Thursday, April 4, 2013

Last Stand of the Melting Pot

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One of the best things about my home town is the minor league hockey team.  It has a loyal, passionate fanbase, and as a season-ticket holder I attend virtually every home game.  Every night at the arena, I marvel at the number of fans wearing not just the home team jersey, but jerseys from dozens of different teams.  NHL teams like the Blues, Red Wings, Maple Leafs, Flyers, and Bruins are well represented.  I’ve seen gear from other minor league teams, international teams, college teams, beer league teams, the entire spectrum of hockey can be seen each night. 

These fans come to the sport of hockey from every socio-economic background.  They represent different ethnicities, religions, and political viewpoints. However, the reasons they all cram into the arena on game night are not their differences.  It is because they are united in a single purpose, a single dream to cheer the home town boys on to the championship.  They are proud of their hockey heritage yes, but that is secondary to their sense of unity as fans of the local team.  Therein lies their greatness, the reason they are widely considered the best fanbase in the league.

Historically, America has resembled that game night crowd.  Immigrants would come through the turnstiles of our great melting pot, with their individual heritage intact but secondary to the desire to be American, to cheer the home team, and to reap the benefits of the grand American experiment.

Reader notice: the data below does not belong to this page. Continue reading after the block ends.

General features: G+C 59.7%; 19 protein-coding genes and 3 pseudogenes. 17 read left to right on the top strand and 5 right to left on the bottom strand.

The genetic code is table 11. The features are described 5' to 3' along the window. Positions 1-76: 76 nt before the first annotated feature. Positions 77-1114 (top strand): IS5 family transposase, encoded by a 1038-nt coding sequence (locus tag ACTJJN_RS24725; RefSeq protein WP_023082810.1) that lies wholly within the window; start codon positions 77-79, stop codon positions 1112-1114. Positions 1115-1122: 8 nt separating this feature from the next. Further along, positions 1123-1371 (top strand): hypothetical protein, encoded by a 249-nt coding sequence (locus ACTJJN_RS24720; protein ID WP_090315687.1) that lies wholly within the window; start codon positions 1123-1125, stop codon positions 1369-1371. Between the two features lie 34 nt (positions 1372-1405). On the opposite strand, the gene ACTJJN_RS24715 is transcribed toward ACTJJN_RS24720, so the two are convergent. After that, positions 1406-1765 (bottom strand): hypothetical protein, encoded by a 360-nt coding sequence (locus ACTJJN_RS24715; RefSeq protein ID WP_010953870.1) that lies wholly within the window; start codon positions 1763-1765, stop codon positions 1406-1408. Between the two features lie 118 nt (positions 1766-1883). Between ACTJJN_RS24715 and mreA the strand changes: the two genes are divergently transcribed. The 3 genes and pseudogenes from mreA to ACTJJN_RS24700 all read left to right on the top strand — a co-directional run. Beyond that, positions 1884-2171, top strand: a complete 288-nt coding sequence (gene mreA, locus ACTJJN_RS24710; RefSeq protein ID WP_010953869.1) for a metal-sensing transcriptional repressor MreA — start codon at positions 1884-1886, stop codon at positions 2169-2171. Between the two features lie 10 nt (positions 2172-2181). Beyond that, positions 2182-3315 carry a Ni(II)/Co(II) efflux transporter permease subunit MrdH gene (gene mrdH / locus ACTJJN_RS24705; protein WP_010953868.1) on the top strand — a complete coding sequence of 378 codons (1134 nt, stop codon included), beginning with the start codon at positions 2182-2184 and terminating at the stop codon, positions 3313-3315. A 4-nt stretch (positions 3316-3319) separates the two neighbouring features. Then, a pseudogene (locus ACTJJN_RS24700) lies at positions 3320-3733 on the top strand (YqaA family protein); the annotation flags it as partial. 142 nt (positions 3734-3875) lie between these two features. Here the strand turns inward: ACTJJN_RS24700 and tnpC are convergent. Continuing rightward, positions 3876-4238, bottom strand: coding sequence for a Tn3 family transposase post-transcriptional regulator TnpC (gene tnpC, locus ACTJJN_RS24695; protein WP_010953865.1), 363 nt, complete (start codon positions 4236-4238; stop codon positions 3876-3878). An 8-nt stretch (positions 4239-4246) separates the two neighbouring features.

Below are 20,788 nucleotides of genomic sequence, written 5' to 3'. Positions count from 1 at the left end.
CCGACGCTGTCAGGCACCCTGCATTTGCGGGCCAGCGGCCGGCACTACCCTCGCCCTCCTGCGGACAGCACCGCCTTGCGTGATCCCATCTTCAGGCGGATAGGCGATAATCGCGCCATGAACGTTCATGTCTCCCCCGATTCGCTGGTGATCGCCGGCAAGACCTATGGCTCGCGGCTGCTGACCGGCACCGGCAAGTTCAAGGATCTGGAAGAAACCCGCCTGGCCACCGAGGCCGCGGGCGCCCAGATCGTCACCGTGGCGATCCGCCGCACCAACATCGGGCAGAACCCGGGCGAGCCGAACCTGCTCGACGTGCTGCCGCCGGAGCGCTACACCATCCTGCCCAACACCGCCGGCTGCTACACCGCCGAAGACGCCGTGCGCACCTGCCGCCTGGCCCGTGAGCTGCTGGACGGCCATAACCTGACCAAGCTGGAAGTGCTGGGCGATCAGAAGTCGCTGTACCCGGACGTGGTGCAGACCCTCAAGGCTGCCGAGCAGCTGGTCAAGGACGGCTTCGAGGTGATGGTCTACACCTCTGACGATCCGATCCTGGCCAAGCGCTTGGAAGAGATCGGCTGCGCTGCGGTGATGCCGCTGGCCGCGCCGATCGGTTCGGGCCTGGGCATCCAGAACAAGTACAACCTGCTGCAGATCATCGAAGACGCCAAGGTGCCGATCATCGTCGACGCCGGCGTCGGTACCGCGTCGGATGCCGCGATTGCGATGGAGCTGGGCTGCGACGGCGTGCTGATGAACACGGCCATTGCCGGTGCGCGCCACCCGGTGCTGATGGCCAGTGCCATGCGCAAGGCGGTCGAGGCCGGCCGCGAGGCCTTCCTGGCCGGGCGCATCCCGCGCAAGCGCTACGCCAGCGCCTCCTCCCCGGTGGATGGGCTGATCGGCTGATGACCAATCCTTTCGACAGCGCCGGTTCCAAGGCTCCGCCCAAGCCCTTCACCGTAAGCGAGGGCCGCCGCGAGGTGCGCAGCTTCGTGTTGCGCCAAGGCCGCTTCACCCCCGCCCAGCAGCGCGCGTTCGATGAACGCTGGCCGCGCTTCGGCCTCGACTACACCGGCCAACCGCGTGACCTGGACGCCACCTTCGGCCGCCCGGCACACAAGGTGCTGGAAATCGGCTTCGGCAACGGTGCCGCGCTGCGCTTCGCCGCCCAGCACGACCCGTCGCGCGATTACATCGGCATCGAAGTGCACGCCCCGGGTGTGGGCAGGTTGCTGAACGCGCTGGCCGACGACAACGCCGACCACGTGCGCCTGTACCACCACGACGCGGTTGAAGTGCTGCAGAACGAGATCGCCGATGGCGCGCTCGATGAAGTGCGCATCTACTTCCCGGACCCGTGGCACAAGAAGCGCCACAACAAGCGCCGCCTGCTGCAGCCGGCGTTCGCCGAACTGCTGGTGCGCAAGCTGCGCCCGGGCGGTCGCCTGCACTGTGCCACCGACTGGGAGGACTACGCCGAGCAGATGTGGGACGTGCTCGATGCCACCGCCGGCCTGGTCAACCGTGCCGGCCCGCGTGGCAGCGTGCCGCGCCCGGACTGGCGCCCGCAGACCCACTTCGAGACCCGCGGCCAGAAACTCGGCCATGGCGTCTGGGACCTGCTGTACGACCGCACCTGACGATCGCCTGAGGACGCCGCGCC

Over the last few decades, things have changed.  Progressives planted the seeds of division in our public schools by emphasizing to our children what makes them different from one another.  Our skin color, our ethnicity, our religion, our gender, our sexual orientation, even our body mass!  Those seeds have taken root, and the harvest is the increasingly fractionated society we live in today.  Our children have grown up identifying themselves not as Americans, but as hyphenated citizens whose true loyalty is to their past.  It is no coincidence that the words “diversity” and “division” share a common root.

America is in trouble, and lust for diversity is our greatest internal threat.  If we don’t reverse this infatuation with our differences then the idea of a great American melting pot will pass from our national conscience, to be replaced by an increasingly cacophonous population of individuals interested only in favorable treatment for their own segment of society.

Don’t believe me?  Ask anyone you know under the age of 30 what the phrase “melting pot” means to them.  Don’t be surprised if most of them think it is the new fondue restaurant in town.

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